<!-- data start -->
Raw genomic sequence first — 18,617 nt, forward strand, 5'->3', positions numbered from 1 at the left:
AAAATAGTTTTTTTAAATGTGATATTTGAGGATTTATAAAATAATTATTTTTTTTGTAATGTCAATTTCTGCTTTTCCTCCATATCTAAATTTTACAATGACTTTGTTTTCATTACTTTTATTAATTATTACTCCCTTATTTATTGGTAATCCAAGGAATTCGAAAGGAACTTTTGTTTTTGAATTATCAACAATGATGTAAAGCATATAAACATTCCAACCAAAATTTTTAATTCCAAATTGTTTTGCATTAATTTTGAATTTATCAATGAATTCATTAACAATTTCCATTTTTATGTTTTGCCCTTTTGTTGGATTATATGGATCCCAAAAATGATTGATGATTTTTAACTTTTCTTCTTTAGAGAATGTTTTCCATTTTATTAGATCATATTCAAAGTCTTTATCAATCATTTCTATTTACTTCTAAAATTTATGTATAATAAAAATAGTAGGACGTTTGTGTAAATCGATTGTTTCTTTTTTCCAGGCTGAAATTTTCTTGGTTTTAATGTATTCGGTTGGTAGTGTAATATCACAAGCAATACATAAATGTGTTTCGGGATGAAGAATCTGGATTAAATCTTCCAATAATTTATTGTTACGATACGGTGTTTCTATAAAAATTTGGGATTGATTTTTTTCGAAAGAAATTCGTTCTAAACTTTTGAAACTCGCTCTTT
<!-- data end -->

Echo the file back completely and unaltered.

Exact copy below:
Raw genomic sequence first — 18,617 nt, forward strand, 5'->3', positions numbered from 1 at the left:
AAAATAGTTTTTTTAAATGTGATATTTGAGGATTTATAAAATAATTATTTTTTTTGTAATGTCAATTTCTGCTTTTCCTCCATATCTAAATTTTACAATGACTTTGTTTTCATTACTTTTATTAATTATTACTCCCTTATTTATTGGTAATCCAAGGAATTCGAAAGGAACTTTTGTTTTTGAATTATCAACAATGATGTAAAGCATATAAACATTCCAACCAAAATTTTTAATTCCAAATTGTTTTGCATTAATTTTGAATTTATCAATGAATTCATTAACAATTTCCATTTTTATGTTTTGCCCTTTTGTTGGATTATATGGATCCCAAAAATGATTGATGATTTTTAACTTTTCTTCTTTAGAGAATGTTTTCCATTTTATTAGATCATATTCAAAGTCTTTATCAATCATTTCTATTTACTTCTAAAATTTATGTATAATAAAAATAGTAGGACGTTTGTGTAAATCGATTGTTTCTTTTTTCCAGGCTGAAATTTTCTTGGTTTTAATGTATTCGGTTGGTAGTGTAATATCACAAGCAATACATAAATGTGTTTCGGGATGAAGAATCTGGATTAAATCTTCCAATAATTTATTGTTACGATACGGTGTTTCTATAAAAATTTGGGATTGATTTTTTTCGAAAGAAATTCGTTCTAAACTTTTGAAACTCGCTCTTT